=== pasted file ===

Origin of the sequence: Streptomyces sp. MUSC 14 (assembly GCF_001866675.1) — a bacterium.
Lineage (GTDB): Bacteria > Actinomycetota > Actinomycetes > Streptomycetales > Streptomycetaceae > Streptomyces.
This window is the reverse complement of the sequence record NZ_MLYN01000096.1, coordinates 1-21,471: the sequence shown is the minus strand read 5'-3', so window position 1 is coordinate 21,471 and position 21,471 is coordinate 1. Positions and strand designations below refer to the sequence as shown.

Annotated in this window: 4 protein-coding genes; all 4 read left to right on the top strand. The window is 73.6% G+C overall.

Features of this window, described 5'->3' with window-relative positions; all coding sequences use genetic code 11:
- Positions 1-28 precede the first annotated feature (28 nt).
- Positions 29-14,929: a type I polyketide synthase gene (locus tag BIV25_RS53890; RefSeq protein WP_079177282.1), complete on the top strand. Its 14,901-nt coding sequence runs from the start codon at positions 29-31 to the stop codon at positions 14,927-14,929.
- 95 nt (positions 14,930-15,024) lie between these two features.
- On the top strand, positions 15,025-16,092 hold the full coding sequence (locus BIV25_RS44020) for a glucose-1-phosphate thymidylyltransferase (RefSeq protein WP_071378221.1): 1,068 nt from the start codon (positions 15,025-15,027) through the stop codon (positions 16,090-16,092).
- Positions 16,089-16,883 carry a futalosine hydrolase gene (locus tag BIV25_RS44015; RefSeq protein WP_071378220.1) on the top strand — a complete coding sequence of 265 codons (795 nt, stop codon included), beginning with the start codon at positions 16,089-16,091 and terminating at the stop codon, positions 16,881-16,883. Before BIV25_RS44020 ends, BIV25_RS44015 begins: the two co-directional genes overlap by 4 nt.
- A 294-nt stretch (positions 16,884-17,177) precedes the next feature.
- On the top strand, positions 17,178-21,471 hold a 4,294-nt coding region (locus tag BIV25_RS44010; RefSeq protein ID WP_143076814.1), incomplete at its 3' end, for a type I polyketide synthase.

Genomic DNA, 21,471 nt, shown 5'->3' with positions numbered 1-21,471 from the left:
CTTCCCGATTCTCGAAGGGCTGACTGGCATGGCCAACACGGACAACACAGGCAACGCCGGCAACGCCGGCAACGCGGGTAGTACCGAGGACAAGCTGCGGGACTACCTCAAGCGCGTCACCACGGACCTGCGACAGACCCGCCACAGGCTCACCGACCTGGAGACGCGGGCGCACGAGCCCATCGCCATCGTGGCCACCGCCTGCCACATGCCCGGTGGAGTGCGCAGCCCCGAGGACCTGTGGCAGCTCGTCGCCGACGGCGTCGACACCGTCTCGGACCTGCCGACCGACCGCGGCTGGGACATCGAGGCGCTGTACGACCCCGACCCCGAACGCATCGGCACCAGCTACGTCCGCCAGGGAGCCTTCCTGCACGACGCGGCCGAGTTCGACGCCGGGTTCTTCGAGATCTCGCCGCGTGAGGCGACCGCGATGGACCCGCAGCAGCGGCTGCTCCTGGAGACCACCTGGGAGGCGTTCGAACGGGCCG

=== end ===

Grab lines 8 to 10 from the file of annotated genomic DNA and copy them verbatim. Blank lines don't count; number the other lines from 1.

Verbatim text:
- 95 nt (positions 14,930-15,024) lie between these two features.
- On the top strand, positions 15,025-16,092 hold the full coding sequence (locus BIV25_RS44020) for a glucose-1-phosphate thymidylyltransferase (RefSeq protein WP_071378221.1): 1,068 nt from the start codon (positions 15,025-15,027) through the stop codon (positions 16,090-16,092).
- Positions 16,089-16,883 carry a futalosine hydrolase gene (locus tag BIV25_RS44015; RefSeq protein WP_071378220.1) on the top strand — a complete coding sequence of 265 codons (795 nt, stop codon included), beginning with the start codon at positions 16,089-16,091 and terminating at the stop codon, positions 16,881-16,883. Before BIV25_RS44020 ends, BIV25_RS44015 begins: the two co-directional genes overlap by 4 nt.